MAKING VACCINES COMPULSORY?
In response to MP Alex Yam (PAP-Marsiling–Yew Tee), who asked if the Government would consider making vaccines and boosters compulsory, Dr Puthucheary said: "We will study the matter when it arises".
"As to making the vaccine compulsory, well, I think firstly we do need to wait for that process, if it happens at all. We also need to then look at our context," he said.
Dr Puthucheary said Mr Yam could be referring to the situation in the US, where President Joe Biden's administration has made it compulsory for employees of the federal government and large private sector companies to be vaccinated.
"Our context is different, our vaccine rates are much higher. The acceptance by our population of vaccinations, has also been very different," Dr Puthucheary added. "So, we will look at the matter, but I think at the moment, there is no full approval, anytime soon."
COULD SINGAPORE'S VACCINATION RATE HAVE BEEN FASTER?
MP Jamus Lim (WP-Sengkang) asked why the Government was not able to accelerate the roll-out of vaccines in the first three months of this year, given that it had secured advance agreements with vaccine manufacturers.
"I'm afraid I continue to disagree with the characterisation that our rate of vaccination roll-out was in fact as rapid as could be," said Associate Professor Lim although he acknowledged that Singapore's vaccination rate is one of the highest in the world.
Dr Puthucheary said the pace of Singapore's vaccine roll-out at the beginning was constrained by the supply from manufacturers, who were "under some strain" to produce as much as they could for the whole world.
"But I think our contractual agreements were honoured," he said, noting that vaccine doses were delivered to Singapore as part of its advance purchase agreement.
"If (Assoc Prof Lim) was suggesting that perhaps we should have renegotiated the agreements or not honoured the agreements in some way or changed it, he can hold on to that opinion."
Dr Puthucheary thanked Assoc Prof Lim for acknowledging that Singapore has now done "relatively well" compared to what the situation was in March.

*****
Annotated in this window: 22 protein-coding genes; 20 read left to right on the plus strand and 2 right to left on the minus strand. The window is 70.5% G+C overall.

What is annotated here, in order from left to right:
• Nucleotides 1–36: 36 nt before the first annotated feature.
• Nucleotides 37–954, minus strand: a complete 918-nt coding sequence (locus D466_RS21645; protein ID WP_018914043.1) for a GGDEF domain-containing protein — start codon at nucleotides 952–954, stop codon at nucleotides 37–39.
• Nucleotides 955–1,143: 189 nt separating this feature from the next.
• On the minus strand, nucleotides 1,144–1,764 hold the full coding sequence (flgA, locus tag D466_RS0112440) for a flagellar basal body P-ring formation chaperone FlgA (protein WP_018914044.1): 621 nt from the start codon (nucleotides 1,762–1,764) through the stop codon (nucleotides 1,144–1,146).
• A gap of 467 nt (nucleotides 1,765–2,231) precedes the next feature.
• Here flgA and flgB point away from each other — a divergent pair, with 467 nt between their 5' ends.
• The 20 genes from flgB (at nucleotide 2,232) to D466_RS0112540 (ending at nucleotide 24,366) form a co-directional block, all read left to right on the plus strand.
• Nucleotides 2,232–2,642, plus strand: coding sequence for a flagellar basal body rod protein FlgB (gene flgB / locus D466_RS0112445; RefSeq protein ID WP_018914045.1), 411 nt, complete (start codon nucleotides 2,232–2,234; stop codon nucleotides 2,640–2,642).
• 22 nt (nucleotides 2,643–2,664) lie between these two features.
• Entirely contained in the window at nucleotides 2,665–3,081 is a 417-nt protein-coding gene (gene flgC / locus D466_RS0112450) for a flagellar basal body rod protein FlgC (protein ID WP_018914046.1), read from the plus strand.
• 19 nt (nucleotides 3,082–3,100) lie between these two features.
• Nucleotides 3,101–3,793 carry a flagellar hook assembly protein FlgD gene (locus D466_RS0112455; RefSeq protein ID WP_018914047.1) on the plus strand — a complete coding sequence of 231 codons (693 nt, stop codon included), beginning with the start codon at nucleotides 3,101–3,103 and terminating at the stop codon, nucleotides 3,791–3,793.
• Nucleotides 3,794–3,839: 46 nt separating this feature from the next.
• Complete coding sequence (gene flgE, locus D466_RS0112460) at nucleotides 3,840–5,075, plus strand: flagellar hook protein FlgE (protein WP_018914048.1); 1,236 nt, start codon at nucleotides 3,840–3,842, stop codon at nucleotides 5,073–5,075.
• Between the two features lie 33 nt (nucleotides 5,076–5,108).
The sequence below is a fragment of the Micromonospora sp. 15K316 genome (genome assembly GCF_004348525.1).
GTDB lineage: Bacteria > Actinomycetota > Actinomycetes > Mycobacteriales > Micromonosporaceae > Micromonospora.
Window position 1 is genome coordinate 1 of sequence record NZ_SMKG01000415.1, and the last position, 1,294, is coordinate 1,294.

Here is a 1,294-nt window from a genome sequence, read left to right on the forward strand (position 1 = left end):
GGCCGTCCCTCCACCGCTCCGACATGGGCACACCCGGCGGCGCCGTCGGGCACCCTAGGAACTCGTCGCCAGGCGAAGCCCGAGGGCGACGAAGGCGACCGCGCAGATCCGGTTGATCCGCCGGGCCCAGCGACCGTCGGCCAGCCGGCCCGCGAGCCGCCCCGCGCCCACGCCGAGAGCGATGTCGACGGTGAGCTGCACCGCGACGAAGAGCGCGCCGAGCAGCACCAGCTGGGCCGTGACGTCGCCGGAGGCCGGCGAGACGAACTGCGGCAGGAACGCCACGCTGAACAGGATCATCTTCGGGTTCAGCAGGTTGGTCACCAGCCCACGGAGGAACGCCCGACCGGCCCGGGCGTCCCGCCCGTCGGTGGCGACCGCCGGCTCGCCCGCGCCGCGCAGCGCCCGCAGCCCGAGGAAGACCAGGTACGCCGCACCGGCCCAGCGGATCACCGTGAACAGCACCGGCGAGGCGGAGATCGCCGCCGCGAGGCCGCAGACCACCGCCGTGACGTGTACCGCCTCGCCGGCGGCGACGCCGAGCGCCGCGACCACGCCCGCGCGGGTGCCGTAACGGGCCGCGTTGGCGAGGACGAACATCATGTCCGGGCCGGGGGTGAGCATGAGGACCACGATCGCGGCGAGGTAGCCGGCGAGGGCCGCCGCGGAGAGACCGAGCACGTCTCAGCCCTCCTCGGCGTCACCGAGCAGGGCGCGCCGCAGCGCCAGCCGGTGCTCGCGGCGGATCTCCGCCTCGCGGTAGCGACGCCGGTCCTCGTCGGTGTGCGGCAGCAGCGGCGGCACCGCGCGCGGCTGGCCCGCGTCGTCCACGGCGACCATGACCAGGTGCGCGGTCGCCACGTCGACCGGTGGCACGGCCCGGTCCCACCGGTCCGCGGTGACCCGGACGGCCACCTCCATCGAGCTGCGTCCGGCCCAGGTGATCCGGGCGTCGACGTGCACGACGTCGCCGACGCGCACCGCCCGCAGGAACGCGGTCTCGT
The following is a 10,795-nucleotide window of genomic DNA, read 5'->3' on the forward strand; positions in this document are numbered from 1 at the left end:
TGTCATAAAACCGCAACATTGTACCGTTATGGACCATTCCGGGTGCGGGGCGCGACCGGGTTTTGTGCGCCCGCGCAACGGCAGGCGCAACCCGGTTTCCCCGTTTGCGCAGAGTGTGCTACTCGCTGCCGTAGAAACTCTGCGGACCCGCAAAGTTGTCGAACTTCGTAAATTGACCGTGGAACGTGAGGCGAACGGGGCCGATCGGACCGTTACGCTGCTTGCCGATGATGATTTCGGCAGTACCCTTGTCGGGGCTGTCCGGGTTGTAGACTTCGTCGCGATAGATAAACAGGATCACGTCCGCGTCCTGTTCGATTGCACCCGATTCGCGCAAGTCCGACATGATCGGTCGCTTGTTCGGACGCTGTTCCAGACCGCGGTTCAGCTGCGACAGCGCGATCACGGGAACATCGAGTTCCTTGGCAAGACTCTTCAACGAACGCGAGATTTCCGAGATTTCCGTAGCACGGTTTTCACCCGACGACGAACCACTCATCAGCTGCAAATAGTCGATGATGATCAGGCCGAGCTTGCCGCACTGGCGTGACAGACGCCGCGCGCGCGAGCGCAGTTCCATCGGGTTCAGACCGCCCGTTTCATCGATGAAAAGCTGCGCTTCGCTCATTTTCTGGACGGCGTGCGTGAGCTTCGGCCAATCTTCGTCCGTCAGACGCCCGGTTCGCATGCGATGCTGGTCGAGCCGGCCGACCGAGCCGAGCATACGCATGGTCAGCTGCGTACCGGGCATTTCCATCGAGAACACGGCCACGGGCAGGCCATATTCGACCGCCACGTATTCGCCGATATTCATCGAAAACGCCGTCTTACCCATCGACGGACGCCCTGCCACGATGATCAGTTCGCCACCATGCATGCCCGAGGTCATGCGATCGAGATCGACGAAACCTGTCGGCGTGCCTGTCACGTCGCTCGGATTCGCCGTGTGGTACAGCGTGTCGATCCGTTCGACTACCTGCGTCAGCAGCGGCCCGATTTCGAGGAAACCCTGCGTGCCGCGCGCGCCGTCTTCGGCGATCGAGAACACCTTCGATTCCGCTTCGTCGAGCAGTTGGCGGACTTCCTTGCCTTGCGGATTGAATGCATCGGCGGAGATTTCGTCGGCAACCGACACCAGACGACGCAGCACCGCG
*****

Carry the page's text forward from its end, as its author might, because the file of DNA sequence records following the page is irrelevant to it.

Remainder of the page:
"Ultimately it's that destination which is of importance and will protect us," he added.
TESTING SUBSIDIES FOR PEOPLE WHO CANNOT BE VACCINATED
Rounding off the supplementary questions, Leader of the Opposition Pritam Singh (WP-Aljunied) asked if members of the public who cannot get vaccinated for medical reasons could get subsidies for additional antigen rapid test (ART) kits.
From Oct 1, frontline workers in high-risk workplace settings, including healthcare, food and beverage, and public service, will need to be vaccinated or take an ART twice a week. These tests will be subsidised only if the worker is medically ineligible for the vaccine.
In response, Dr Puthucheary said people who cannot get vaccinated due to medical reasons only make up a "small number", and that this figure is "not an absolute cut and dry".
"Some of it is a continued assessment. You're waiting, for example, your chemotherapy to be completed, or to recover from your surgery and so forth. So, it's not a fixed number. We will play very close attention to it," he said.
Dr Puthucheary said these people have some degree of vulnerability to COVID-19 and need to be careful about their exposure to the wider community, adding that testing is not going to protect them from this vulnerability.
"So it's not quite the same as the circumstances where you have someone who for some reason is allergic to the vaccine, and then cannot complete the vaccination regimen, but would like to then go out and work and is otherwise healthy," he said.
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Editor's note: A previous version of this story stated that the Sinovac vaccine was approved for use in Singapore under the Pandemic Special Access Route. This is incorrect. It was approved under the Special Access Route. We apologise for the error.